The Marzocchi Bomber Z1 uses technology from parent company Fox to offer quality damping and construction with less adjustability for a lower price.
The distinctive ‘M’ in the chassis brace of the Marzocchi Bomber Z1 and oversized dials here are unique to the former Italian brand, but inside there’s the exact same GRIP damper as Fox’s cheapest 38 fork; itself a stripped-back version of the fully-sealed, top-tier, GRIP2 design in the pricier Performance Elite tested recently.
The Z1 comes in either air or coil versions, with the air fork offering the option to add clip-on volume reducer tokens to tune/increase ramp-up if needed. Rated up to 180mm travel, the 36mm stanchions use a heavier-grade alloy than the Fox equivalent, which explains some of the cost savings, and also the weight increase over a Float 36 fork.
Damping control adjustability is slightly decreased over others here, with fairly simple compression and rebound knobs. The former is a big sweeping gold dial that affects both high and low-speed compression damping simultaneously, and isn’t indexed, so you can’t count the clicks for a precise set-up. It stays where it is set though, and there’s a nice wide damping range extending from very fluid and open, to almost locked-out when turned fully clockwise.
Much like classic Marzcocchi forks of old – which had the reputation of being by far the best mountain bike forks of the era – the GRIP damper itself recirculates oil in the entire lowers, so the fluid is used for both damping and lubrication. This means a larger volume overall to add credibility to the claims of extended durability and longer service intervals.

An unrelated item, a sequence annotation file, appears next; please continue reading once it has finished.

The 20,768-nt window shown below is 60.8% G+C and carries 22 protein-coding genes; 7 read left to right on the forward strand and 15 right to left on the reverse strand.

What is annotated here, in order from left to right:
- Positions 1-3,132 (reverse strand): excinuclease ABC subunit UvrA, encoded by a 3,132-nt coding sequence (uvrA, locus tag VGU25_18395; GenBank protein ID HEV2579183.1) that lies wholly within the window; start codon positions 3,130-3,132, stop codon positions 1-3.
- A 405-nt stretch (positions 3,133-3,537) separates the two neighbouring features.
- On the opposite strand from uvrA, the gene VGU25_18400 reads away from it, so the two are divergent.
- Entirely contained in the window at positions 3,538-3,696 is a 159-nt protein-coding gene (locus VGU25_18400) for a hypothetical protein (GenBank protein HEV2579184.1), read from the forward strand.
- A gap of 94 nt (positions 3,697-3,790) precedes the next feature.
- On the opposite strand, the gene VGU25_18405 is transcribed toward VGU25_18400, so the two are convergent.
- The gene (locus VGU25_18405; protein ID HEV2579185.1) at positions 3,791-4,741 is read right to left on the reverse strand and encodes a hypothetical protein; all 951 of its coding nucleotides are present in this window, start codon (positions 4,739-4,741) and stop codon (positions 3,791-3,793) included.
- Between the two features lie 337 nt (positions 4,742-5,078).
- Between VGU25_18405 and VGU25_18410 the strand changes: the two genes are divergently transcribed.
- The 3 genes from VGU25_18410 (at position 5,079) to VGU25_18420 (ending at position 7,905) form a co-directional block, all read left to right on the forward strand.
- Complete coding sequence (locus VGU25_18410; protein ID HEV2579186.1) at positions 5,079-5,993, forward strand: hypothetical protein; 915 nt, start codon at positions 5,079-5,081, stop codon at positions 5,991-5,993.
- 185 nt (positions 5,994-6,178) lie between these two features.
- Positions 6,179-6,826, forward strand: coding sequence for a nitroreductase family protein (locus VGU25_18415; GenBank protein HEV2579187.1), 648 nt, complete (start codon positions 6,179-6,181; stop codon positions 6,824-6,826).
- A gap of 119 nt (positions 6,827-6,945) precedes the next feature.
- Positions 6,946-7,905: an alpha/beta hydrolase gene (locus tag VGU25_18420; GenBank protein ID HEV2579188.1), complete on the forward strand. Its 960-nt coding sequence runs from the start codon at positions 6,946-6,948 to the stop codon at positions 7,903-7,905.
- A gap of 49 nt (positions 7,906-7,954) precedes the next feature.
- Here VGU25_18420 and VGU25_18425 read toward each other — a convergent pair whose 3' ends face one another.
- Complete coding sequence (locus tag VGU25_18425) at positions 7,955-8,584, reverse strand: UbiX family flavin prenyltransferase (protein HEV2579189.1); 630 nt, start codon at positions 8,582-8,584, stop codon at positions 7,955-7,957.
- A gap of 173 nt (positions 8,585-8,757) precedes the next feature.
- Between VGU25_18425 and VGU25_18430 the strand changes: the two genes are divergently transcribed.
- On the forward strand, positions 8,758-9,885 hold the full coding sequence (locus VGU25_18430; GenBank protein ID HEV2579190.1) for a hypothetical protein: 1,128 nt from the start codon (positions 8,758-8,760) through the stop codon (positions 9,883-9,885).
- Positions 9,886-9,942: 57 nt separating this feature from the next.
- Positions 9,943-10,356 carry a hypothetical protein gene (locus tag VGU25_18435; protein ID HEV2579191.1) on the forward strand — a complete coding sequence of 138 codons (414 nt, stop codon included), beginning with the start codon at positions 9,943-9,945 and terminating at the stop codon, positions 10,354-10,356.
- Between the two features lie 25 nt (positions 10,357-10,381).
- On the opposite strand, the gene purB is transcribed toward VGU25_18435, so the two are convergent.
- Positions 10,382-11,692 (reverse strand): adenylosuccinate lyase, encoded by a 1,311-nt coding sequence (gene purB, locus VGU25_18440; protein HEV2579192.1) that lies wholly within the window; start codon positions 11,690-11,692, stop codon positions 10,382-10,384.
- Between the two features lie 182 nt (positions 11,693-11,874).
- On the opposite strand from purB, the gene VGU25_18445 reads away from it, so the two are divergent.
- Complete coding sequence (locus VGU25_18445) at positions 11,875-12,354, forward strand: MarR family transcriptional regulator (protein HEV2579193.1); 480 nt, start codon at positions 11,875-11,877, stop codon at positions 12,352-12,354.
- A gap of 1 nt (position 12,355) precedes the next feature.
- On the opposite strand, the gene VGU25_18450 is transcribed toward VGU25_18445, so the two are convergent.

The Z1 air spring runs at slightly lower pressures than some on test – we settled on roughly the same psi as the rider weight in kg, and although the negative chamber (that helps push any fork into its usable travel) is proportionally smaller than Fox’s 38, we had no complaints with the off-the-top sensitivity
when the gold damping dial is run open.
That’s because a key Bomber trait is smoothness and squidge. It does a great job of isolating hands from terrain and absorbing bumps, right up to massive square edges, with a really rounded, dull touch, so there’s never any jarring or damping spikes, even steaming into horrendous rock gardens or massive root webs. Landing big jumps, the damping smoothes harsh impacts on the high-speed compression side really well, even if you have the compression dial further wound in.
Excellent grip in the wet and traction off-the-top to find control and tracking leant over helps control the bike down spidery steep descents, so long as the damping dial is pretty open. The Z1 can feel slightly compromised, though, when you need lots of mid-stroke support to push against to pump and flow along mellower trails without impacting the sensitivity. This means it’s harder to find stability and balance to really charge along flatter trails, and the Z1 is also lacking support compared to some in the mid- stroke, before darting through useable travel to ramp up on really steep slower tracks, which decreases control where the front brake is used heavily or wheels drop off repeated steps or ledges.
Almost as sensitive as the best here in terms of comfort and super-smooth tracking, the Marzocchi Bomber Z1 punches above its pay grade and delivers a rounded feel that’s never too staccato or sharp. Despite our comments about mid-stroke support, this very fluid and supple fork has a stiff and solid chassis, performs well for the cash and will suit a lot of riders that aren’t trying to win any races and want a grippy and cushy-feeling fork.